New TGA guidelines on what better defines "Advertising"
On July 1st the TGA published online guidelines for advertisers that clarify among others what activities constitute advertising.
“We consider promotional material to be a form of advertising. Even if the material or the format of advertising can be said to promote the use or supply of relevant goods only in an indirect way, the material or format will still be an 'advertisement'.” Also, unsolicited information is more likely to be considered promotional. Digital communications channels such as social networking sites, blogs and discussion forums when these are used to promote therapeutic goods must comply with the Therapeutic Goods Advertising Code 2018 as well.
Advertising of health services involving medical devices including IVDs is also subject to restrictions. An advertisement to the general public for a health service that specifies (whether directly or indirectly) the use of therapeutic goods would be likely to promote the therapeutic goods concerned. Such health service advertisements must, therefore, comply with the Australian therapeutic goods advertising legislation. There are some provisions of the therapeutic goods advertising legislation that also apply to advertising to health professionals.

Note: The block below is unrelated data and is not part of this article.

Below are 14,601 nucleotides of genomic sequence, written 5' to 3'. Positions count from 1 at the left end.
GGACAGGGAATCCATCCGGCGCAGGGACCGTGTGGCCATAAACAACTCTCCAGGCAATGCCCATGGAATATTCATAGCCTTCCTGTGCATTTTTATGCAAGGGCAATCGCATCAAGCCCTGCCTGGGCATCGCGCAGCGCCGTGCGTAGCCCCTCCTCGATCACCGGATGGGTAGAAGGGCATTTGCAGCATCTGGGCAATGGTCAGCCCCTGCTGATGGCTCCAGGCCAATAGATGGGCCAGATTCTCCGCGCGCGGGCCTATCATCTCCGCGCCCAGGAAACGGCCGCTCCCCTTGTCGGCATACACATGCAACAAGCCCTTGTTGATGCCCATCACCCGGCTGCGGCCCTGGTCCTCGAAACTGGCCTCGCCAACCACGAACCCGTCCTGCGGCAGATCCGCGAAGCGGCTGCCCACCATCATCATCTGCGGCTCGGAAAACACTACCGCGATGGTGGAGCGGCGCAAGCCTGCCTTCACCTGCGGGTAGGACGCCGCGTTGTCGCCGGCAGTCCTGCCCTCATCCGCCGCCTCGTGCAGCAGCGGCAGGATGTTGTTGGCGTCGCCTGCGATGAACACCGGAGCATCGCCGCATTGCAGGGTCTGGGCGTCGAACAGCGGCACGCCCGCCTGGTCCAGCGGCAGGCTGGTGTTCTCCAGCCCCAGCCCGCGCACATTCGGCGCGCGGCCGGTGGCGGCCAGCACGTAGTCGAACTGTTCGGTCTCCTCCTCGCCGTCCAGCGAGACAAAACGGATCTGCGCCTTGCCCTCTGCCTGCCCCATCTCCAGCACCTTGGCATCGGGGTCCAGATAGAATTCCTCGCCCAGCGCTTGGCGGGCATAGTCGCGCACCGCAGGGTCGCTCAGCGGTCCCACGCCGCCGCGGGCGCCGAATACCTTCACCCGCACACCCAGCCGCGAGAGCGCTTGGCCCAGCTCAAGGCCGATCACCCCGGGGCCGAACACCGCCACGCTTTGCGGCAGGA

Under the Therapeutic Goods Act 1989, it is prohibited and is an offence to advertise to any person a medical device that is not included on the ARTG. Unapproved devices (i.e., not included in the ARTG) may, under certain conditions, be accessed legally via the clinical trial pathway, the Special Access Scheme (SAS), the Authorised Prescribers (AP) or the personal import scheme. A company or a person may claim that they can arrange the supply of an unapproved medical device provided the unapproved device is supplied legally. Note that ‘advertising’, as defined in the Therapeutic Goods Advertising Code 2018, is not the same as making ‘claims about arranging supplies of medical devices’.
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